NEW YORK (Reuters) - Early stocks gains on Wall Street faded and investors retreated to long-dated government debt on Friday, as enthusiasm over strong headline U.S. jobs growth was undercut by flat wages and a decline in the number of people looking for work.
Traders also cited headlines on more violence in eastern Ukraine as sparking a shift into the bond market.
The U.S. economy added 288,000 jobs in April, more than expected. Strong as the headline figure was, the report raised some concerns as more than 800,000 people left the U.S. labor force and average hourly wages were unchanged in April.
“The market perceives the unemployment numbers as good on quantity, but bad on quality,” said Guy Lebas, chief fixed income strategist at Janney Montgomery Scott in Philadelphia.
Selling in U.S. Treasuries was modest in short- and medium-dated notes as investors responded to the increased likelihood of interest-rate hikes from the Fed. However, long-dated bond yields fell, which reflects a view that the economy is still not strong enough to spark inflation.
The five-year Treasury note was down 2/32 to yield 1.677 percent, while the 30-year bond, after an earlier selloff, turned around to rise 16/32 to lower its yield to 3.389 percent.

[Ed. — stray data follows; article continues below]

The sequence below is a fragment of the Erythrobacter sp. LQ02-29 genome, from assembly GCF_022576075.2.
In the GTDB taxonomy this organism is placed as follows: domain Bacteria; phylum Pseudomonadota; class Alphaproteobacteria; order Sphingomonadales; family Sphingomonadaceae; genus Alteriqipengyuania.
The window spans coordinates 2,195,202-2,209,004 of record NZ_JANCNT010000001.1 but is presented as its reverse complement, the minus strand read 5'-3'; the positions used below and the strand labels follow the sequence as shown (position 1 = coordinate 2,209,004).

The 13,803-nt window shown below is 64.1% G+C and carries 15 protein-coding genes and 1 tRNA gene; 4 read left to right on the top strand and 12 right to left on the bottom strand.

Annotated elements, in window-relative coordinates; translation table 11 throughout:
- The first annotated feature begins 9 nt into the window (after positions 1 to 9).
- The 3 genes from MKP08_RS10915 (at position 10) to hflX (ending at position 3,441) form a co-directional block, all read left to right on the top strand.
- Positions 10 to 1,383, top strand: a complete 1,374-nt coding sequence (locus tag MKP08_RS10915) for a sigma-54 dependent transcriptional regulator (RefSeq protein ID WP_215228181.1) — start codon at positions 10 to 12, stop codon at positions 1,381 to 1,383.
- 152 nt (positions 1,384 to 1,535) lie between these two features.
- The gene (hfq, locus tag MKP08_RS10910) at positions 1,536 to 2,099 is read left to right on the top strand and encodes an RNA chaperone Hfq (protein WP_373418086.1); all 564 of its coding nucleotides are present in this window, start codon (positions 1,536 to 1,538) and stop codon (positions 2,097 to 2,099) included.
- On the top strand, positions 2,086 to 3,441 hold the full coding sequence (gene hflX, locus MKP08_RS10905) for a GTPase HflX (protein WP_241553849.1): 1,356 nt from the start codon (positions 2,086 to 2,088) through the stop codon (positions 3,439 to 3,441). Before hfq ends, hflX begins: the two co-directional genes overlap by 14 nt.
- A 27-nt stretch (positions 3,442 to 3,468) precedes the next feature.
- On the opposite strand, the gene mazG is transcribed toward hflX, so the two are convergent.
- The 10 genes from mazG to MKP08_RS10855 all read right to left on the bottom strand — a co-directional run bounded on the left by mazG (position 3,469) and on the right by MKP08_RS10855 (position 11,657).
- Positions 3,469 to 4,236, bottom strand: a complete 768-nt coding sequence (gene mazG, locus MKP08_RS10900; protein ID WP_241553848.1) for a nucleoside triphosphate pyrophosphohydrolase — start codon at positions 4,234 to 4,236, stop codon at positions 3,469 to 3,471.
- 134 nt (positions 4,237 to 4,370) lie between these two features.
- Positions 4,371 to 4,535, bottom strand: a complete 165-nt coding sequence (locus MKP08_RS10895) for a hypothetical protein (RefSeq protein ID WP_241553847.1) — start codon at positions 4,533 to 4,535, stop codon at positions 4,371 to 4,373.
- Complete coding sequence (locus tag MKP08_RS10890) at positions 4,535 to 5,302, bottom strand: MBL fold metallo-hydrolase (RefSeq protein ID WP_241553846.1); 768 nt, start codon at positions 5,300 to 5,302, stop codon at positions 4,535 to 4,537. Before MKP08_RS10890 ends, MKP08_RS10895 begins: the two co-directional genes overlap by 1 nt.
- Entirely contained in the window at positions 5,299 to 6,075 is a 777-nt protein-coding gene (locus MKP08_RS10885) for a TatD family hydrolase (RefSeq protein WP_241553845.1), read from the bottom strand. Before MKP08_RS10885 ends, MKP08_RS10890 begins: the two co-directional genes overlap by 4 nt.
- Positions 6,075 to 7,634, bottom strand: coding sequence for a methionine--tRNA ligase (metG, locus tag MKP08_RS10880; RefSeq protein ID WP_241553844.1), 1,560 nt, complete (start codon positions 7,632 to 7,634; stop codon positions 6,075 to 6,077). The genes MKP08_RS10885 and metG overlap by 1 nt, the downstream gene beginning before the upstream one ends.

The jobs figures bumped up the odds on the Federal Reserve raising rates sooner in 2015, with the expectations for a rate increase by June 2015 increasing to about 56 percent from 47 percent a day earlier.
U.S. stocks slipped after an early rally. The S&P 500 began the day not far from its all-time closing high of 1890.90 reached on April 2 but traded mostly flat on Friday.
“On the face of it, these numbers are definitely good and a confirmation that all the weather-related distortions are a thing of the past,” said Ian Gunner, portfolio manager at Altana Hard Currency Fund.
“But I would wait for another month of solid job gains to see if this is really a one-off or a trend.”
Pro-Russian rebels shot down two Ukrainian helicopters on Friday, killing two crew members, while Moscow accused Kiev of wrecking hopes of peace by launching a “criminal” assault to retake the separatist-held town of Slaviansk.
The Dow Jones industrial average .DJI fell 10.46 points or 0.06 percent, to 16,548.41, the S&P 500 .SPX gained 0.63 points or 0.03 percent, to 1,884.31 and the Nasdaq Composite .IXIC added 1.014 points or 0.02 percent, to 4,128.465.
In the currency market, the dollar .DXY edged lower against the yen and was flat against the euro, giving up earlier gains.
Global markets were flat. The MSCI All-World Index .MIWD00000PUS rose 0.1 percent while the FTSEurofirst 300 slipped 0.2 percent.
The job gains were felt in Canada as well, where the TSX .GSPTSE, Canada’s main stock index, rose to its highest in almost six years.
Among commodities, oil remained top-heavy after Thursday’s slip following disappointing Chinese economic data and a survey showing U.S. crude stocks rose last week to their highest level since 1982. U.S. crude futures gained 35 cents to $99.78 a barrel while Brent crude rose 66 cents to $108.42.
Gold rose by $10.61 to $1,294.10, while copper, whose industrial uses make it sensitive to growth expectations, gained 0.9 percent.
Additional reporting by Marc Jones in London; Editing by Catherine Evans and Meredith Mazzilli